Thank you for 300 episodes!
Edit: This review was written before it was publicly known that at least a few of the developers behind the game are intensely transphobic and otherwise offensive. VGCC does not condone such disgusting rhetoric. The review will stay up, but for now, we morally cannot condone purchasing the game if money goes to the pocket of such scumbags.
When Bombshell was released as a spiritual successor to Duke Nukem, critics and fans alike were left wanting. Instead of a return to form in the gameplay department, fans of the classic Build Engine FPS Duke Nukem 3D were instead subjected to a disappointing top-down shooter with lacking level design. 3D Realms, Bombshell’s developers, also announced a side-game: a brand-new FPS in the style of Duke using the actual Build Engine. Ion Fury is that game, and instead of being a strange supplement to a bad game, it steals the show and shines as a wonderful new entry in the Build Engine pantheon.
Shelly “Bombshell” Harrison, both Bombshell and Ion Fury’s star, is a Global Defense Force Colonel and wise-cracking badass. Shelly’s goal is to stop the evil Dr. Heskel from, well, being evil. Thin storylines are par for the course in this genre, but hey, it’s more than “aliens shot down my ride” this time. It’s pretty easy to compare Shelly to Duke Nukem, as she quips just like him and their games both run on eDuke, an updated version of Build for Duke Nukem games specifically.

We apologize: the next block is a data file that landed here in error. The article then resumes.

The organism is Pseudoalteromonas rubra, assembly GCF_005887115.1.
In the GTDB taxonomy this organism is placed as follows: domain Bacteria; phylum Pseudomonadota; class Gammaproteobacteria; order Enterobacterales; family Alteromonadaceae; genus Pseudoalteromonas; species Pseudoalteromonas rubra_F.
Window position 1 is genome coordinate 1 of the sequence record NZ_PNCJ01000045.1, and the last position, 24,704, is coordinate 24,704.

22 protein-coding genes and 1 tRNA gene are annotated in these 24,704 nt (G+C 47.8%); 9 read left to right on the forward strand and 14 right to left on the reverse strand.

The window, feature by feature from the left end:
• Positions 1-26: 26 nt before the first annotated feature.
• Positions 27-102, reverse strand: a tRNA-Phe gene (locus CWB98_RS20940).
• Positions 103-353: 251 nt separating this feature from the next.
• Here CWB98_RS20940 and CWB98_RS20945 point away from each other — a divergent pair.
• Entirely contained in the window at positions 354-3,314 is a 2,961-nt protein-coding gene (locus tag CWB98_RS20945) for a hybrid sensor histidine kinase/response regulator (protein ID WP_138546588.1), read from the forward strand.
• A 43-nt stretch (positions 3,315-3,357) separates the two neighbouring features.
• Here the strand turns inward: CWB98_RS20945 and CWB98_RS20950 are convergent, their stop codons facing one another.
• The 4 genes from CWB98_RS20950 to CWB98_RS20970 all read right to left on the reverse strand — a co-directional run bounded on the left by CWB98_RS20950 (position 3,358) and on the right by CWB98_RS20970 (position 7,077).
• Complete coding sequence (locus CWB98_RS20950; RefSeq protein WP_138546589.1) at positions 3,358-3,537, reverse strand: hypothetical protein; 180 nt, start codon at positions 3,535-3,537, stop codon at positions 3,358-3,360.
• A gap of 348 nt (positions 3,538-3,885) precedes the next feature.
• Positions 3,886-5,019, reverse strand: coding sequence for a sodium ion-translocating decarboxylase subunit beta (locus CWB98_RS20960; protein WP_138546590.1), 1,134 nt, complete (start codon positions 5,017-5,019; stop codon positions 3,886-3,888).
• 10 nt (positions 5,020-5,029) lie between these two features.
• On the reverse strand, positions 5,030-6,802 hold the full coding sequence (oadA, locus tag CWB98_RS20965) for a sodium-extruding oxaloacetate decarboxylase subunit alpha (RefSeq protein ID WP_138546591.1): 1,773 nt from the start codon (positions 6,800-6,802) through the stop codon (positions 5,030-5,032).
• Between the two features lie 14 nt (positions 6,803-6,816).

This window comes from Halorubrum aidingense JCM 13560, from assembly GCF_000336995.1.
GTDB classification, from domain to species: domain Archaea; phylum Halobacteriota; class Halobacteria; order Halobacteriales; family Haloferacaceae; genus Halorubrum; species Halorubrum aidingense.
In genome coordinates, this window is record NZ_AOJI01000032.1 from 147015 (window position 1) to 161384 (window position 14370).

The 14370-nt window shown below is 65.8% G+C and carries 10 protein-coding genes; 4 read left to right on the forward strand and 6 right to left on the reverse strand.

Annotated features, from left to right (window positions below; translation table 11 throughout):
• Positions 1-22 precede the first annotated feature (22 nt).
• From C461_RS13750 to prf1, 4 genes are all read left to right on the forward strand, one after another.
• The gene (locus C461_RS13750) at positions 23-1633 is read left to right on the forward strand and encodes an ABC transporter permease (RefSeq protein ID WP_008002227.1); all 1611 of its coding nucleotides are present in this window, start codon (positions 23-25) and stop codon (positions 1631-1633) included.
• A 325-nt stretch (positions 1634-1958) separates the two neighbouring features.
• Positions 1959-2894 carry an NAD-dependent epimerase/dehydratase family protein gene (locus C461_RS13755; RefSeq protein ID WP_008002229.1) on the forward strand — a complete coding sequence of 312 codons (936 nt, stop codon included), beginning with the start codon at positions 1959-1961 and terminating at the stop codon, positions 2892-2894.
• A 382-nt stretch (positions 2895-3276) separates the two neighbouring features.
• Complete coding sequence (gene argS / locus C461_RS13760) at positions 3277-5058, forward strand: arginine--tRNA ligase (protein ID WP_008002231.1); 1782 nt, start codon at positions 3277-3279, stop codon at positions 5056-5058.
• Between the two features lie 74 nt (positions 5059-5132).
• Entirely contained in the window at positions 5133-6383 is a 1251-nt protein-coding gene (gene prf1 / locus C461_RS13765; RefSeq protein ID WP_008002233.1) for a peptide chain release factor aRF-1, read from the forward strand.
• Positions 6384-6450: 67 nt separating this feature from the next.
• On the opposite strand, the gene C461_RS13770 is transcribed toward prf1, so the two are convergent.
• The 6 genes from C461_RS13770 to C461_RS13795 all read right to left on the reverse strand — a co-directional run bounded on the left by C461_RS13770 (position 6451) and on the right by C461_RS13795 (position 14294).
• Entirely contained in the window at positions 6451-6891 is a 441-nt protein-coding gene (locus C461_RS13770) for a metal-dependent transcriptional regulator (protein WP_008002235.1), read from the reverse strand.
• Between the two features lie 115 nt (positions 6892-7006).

Shelly isn’t as dad-jokey as her predecessor, for better and for worse. Probably the worst line she drops is a reference to The Offspring song “Come Out and Play”, but nothing comes close to Duke’s cheesy one-liners. Other parts of her personality shine through and make her more human than Duke, however, such as her penchant for soda, which heals her a small amount with each sip. She’s not just a simple action movie pastiche, she’s a fun character that has legs beyond her quips.
Ion Fury’s maps flow. Many modern FPS games hold your hand and actively point you where you need to go, but Fury’s strength is that there’s no need for that. Once you start moving, guns blazing and enemies dropping, there’s often a sense of unbridled movement and smart pathmaking that makes exploring every nook and cranny in each map a blast. There’s no need for arrows pointing you where to go, as experiencing the levels will wordlessly guide you towards your next destination.
There are a few hiccups here and there, where a button will unlock a door that isn’t exactly obvious, leading to moments where I ran around aimlessly trying to find the level’s exit, walking by the door multiple times. These instances are few and far between, though, and almost any other time it feels natural to just move in Ion Fury. Levels are laid out in such a way that you’re constantly running into new firefights or puzzles, and there are dozens of secrets strewn throughout the world. They’re a real challenge, too, I found under ten in my playthrough, but that was without any real, focused searching.